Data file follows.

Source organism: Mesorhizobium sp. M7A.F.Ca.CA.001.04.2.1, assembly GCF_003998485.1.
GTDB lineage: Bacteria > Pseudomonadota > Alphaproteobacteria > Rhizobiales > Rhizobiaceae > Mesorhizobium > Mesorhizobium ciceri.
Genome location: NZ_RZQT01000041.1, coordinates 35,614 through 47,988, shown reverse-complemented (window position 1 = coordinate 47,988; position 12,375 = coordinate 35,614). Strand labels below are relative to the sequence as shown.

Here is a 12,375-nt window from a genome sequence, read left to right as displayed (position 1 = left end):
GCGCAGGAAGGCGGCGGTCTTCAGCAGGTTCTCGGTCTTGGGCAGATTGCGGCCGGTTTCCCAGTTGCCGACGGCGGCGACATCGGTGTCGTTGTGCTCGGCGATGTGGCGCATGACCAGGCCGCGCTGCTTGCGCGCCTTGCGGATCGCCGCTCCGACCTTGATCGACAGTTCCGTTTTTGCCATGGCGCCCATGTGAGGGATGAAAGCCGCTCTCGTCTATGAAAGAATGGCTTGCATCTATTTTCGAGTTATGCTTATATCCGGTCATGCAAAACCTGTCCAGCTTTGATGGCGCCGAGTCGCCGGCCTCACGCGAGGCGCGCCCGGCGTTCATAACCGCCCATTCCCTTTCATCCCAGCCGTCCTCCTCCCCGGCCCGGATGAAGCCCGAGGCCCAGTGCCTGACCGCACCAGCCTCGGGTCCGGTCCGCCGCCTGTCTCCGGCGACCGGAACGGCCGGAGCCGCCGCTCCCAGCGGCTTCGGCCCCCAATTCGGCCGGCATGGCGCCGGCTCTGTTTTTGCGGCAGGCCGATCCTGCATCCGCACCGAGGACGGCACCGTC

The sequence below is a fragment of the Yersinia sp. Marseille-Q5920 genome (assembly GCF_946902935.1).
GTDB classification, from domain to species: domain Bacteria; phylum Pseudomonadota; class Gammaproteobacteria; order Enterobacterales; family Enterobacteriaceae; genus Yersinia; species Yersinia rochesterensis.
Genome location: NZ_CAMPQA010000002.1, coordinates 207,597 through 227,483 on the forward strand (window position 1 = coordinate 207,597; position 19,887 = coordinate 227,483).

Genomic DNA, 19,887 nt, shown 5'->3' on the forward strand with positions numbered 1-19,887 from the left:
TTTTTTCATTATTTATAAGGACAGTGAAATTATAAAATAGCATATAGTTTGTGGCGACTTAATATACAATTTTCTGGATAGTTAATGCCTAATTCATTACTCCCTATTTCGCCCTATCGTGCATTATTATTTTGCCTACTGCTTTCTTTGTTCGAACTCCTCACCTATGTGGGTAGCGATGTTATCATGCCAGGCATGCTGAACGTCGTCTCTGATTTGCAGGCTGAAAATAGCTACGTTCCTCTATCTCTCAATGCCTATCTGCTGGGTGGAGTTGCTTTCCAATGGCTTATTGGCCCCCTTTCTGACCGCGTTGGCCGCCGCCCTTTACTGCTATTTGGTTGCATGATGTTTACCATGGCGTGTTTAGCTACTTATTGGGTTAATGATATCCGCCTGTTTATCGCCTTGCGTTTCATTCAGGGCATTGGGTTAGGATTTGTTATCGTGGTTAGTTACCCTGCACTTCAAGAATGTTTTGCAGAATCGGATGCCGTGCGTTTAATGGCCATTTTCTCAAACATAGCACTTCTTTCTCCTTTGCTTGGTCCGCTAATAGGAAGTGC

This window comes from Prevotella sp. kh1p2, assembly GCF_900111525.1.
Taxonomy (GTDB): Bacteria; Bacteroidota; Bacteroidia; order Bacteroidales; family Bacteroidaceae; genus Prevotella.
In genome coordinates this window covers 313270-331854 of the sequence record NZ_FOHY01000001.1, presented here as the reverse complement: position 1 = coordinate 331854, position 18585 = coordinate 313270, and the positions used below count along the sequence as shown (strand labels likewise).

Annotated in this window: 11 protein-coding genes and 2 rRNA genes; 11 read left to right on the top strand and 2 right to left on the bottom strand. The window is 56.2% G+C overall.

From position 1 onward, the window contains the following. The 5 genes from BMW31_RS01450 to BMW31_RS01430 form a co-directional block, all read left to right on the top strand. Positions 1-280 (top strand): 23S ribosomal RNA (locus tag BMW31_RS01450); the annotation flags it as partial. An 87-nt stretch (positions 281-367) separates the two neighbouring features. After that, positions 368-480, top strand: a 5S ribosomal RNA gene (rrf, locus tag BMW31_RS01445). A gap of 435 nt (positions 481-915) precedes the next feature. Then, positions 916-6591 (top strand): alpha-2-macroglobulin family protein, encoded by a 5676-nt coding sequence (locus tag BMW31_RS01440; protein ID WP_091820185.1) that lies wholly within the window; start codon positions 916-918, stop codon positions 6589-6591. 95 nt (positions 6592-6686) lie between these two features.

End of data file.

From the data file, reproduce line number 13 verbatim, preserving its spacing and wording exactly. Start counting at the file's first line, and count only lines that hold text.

In genome coordinates this window covers 313270-331854 of the sequence record NZ_FOHY01000001.1, presented here as the reverse complement: position 1 = coordinate 331854, position 18585 = coordinate 313270, and the positions used below count along the sequence as shown (strand labels likewise).